You are receiving this email from Filmmaker Magazine because you signed up, purchased a product/service or subscribed to the magazine. To ensure that you continue to receive emails from us, please add to your address book today. If you haven't done so already, click to confirm your interest in receiving email campaigns from us.

If you have problems viewing this email please go to
You may unsubscribe if you no longer wish to receive our emails.
Click Here

Taika Cohen's subtle film about a two socially awkward people who, despite their eccentricities, develop a special bond acquired a nice little following when it showed at Sundance recently. While it follows the Napolean Dynamite model of presenting sweet, goofball underdogs, Eagle vs Shark goes down it's own path by not becoming cliched and by exploring darker themes, such as obsession and revenge. The leading actors, New Zealand natives Jemaine Clement and Loren Horsley, are basically unknowns outside of their country and as a result come across as extremely honest and realistic. More importantly, it's easy to feel sympathy for the characters without pitying them and that is ultimately what holds Eagle vs Shark together so well.

Canadian horror satire is a story about a boy and his best friend, who happens to be a zombie named Fido. Directed by Andrew Currie, Fido takes place in a peaceful neighborhood during an alternate-version of the 1950s where when people die they can choose to be buried or to become zombies. Without a single spoken line (not including grunts and moans), veteran actor Billy Connelly breathes life (pun intended) into the character of Fido by giving a great, Charlie Chapin-like performance. A bizarre marriage between the sensibilities of zombie godfather George Romero and Walt Disney, Fido proves to be an inventive rather than sterotypical entry in the long list of zombie spin-offs. And don't be fooled by the PG-13 rating, it's not a real zombie movie without at least some blood, guts, and brains.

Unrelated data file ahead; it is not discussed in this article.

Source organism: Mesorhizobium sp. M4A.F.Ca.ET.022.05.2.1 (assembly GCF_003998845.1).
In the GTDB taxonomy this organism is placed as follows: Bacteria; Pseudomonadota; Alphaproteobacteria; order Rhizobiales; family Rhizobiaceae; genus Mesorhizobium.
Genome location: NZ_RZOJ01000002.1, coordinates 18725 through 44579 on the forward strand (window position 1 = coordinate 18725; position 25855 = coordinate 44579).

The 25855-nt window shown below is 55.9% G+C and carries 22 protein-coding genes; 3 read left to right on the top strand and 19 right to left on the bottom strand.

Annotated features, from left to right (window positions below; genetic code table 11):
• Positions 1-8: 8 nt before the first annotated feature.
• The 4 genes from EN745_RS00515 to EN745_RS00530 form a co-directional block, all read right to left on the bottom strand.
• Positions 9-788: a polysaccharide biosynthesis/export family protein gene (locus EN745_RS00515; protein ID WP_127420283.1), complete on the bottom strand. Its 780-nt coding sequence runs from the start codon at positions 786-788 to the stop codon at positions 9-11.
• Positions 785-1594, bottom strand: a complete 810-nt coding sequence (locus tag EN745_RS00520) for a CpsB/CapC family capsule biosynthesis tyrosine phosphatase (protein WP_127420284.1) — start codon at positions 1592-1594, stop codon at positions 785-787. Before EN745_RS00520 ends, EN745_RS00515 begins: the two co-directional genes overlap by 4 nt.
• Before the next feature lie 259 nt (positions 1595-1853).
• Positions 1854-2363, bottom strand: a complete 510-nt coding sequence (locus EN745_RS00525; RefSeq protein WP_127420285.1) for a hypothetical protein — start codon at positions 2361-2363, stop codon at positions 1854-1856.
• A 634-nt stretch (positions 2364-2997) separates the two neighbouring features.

In case you haven't seen it yet, there's an interview with Todd Rohal over in the Director Interviews section of the site. Rohal's excellent and wonderfully original debut feature, The Guatemalan Handshake begins an exclusive one-week run today at the Gene Siskel Film Center in Chicago, which you should definitely check out. It's also a great excuse for me to link to two of Rohal's short films which you can watch online. Single Spaced (1997), his very first short (which was nominated for a Student Academy Award) is over at ifilm and Knuckleface Jones (1999), Rohal's graduation film can be enjoyed on Atom Films. I'm also embedding one of the excellent trailers for The Guatemalan Handshake Click here


At the Filmmaker office we've been researching the emerging online indie film market for an upcoming story about how independents are selling their work through digital download services. But perhaps I should just keep a running link to Scott Kirsner's Cinematech blog as he's made this field his beat for the last several months. This week he posted "For Indie Filmmakers: How to Sell DVDs Online", a recounting of a conversation he had with Jamie Chvotkin, founder of, a site that assists filmmakers in the marketing and promotion of their DVDs...


Bamcinématek has a great line up for this summer including some rare films by Chris Marker and a brand new print of Jean-Luc Godard's Pierrot le fou. On June 11th BAM will screen The Loneliness of the Long Distance Singer, a cinematic essay on French icon Yves Montand. Along with this BAM will screen two largely unseen shorts: The Embassy and The Sixth Side of the Pentagon. With the upcoming Criterion release of La Jetée/Sans Soeil this screening is a perfect complement. Speaking of Criterion, Janus films has acquired a new, restored print of Godard's crime/comedy Pierrot le Fou which BAM will host from June 15th -26th. A Criterion DVD with all the goodies is promised later this year. More details at

Read the complete stories at Filmmakermagazine's Blog...


STORARO TALKS SHOP - by Jamie Stuart
It is entirely without hyperbole to introduce Vittorio Storaro as one of the most singular and influential cinematographers in the progression of modern motion pictures. His color palette on films such as The Conformist and Apocalypse Now is without peer, and long-lasting collaborations with directors Bernardo Bertolucci, Francis Ford Coppola and Warren Beatty have been recognized with three Oscars for Best Cinematography (Apocalypse Now (1979), Reds (1981) and The Last Emperor (1987)).

Click here for the rest of the article


Forward email

This email was sent to, by

Filmmaker Magazine | 104 West 29th Street | New York | NY | 10001